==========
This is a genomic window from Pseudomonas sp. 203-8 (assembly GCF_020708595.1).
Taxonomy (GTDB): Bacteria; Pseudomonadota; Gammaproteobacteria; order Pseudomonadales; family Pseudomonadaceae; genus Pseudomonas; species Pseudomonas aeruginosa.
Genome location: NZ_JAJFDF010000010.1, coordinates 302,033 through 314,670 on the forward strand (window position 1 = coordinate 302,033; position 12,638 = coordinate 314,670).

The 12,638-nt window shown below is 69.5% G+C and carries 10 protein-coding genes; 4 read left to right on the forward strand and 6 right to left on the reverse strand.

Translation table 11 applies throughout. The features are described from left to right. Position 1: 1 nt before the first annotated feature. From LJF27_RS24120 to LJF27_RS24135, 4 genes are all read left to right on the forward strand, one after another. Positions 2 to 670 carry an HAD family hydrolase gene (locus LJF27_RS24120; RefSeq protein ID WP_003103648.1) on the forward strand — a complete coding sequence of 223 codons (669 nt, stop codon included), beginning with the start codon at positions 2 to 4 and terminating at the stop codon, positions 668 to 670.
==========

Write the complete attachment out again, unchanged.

This is a genomic window from Pseudomonas sp. 203-8 (assembly GCF_020708595.1).
Taxonomy (GTDB): Bacteria; Pseudomonadota; Gammaproteobacteria; order Pseudomonadales; family Pseudomonadaceae; genus Pseudomonas; species Pseudomonas aeruginosa.
Genome location: NZ_JAJFDF010000010.1, coordinates 302,033 through 314,670 on the forward strand (window position 1 = coordinate 302,033; position 12,638 = coordinate 314,670).

The 12,638-nt window shown below is 69.5% G+C and carries 10 protein-coding genes; 4 read left to right on the forward strand and 6 right to left on the reverse strand.

Translation table 11 applies throughout. The features are described from left to right. Position 1: 1 nt before the first annotated feature. From LJF27_RS24120 to LJF27_RS24135, 4 genes are all read left to right on the forward strand, one after another. Positions 2 to 670 carry an HAD family hydrolase gene (locus LJF27_RS24120; RefSeq protein ID WP_003103648.1) on the forward strand — a complete coding sequence of 223 codons (669 nt, stop codon included), beginning with the start codon at positions 2 to 4 and terminating at the stop codon, positions 668 to 670.